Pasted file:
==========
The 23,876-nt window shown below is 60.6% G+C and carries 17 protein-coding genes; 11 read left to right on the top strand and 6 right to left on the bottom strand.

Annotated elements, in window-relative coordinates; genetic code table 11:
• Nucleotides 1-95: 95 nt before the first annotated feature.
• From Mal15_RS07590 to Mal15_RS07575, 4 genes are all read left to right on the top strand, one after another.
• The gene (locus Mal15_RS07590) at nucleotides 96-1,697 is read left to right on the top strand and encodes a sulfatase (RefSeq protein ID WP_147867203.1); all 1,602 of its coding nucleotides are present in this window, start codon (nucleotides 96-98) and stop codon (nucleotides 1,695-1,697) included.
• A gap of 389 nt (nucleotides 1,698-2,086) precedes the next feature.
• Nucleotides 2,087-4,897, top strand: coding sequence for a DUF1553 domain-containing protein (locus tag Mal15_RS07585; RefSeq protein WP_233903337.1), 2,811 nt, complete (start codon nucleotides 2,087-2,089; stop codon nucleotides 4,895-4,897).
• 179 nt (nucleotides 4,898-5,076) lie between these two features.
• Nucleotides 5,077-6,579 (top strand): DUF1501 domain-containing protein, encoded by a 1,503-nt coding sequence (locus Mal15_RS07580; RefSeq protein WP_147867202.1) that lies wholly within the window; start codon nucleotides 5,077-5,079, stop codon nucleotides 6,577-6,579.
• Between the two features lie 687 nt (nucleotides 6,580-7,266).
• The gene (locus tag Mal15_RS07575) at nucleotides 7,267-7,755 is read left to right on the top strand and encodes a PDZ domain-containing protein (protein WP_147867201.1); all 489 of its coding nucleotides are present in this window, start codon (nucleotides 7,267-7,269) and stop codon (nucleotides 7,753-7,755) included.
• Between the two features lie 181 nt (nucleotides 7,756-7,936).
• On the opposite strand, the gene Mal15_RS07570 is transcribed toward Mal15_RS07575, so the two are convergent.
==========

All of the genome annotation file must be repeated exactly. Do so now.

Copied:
The 23,876-nt window shown below is 60.6% G+C and carries 17 protein-coding genes; 11 read left to right on the top strand and 6 right to left on the bottom strand.

Annotated elements, in window-relative coordinates; genetic code table 11:
• Nucleotides 1-95: 95 nt before the first annotated feature.
• From Mal15_RS07590 to Mal15_RS07575, 4 genes are all read left to right on the top strand, one after another.
• The gene (locus Mal15_RS07590) at nucleotides 96-1,697 is read left to right on the top strand and encodes a sulfatase (RefSeq protein ID WP_147867203.1); all 1,602 of its coding nucleotides are present in this window, start codon (nucleotides 96-98) and stop codon (nucleotides 1,695-1,697) included.
• A gap of 389 nt (nucleotides 1,698-2,086) precedes the next feature.
• Nucleotides 2,087-4,897, top strand: coding sequence for a DUF1553 domain-containing protein (locus tag Mal15_RS07585; RefSeq protein WP_233903337.1), 2,811 nt, complete (start codon nucleotides 2,087-2,089; stop codon nucleotides 4,895-4,897).
• 179 nt (nucleotides 4,898-5,076) lie between these two features.
• Nucleotides 5,077-6,579 (top strand): DUF1501 domain-containing protein, encoded by a 1,503-nt coding sequence (locus Mal15_RS07580; RefSeq protein WP_147867202.1) that lies wholly within the window; start codon nucleotides 5,077-5,079, stop codon nucleotides 6,577-6,579.
• Between the two features lie 687 nt (nucleotides 6,580-7,266).
• The gene (locus tag Mal15_RS07575) at nucleotides 7,267-7,755 is read left to right on the top strand and encodes a PDZ domain-containing protein (protein WP_147867201.1); all 489 of its coding nucleotides are present in this window, start codon (nucleotides 7,267-7,269) and stop codon (nucleotides 7,753-7,755) included.
• Between the two features lie 181 nt (nucleotides 7,756-7,936).
• On the opposite strand, the gene Mal15_RS07570 is transcribed toward Mal15_RS07575, so the two are convergent.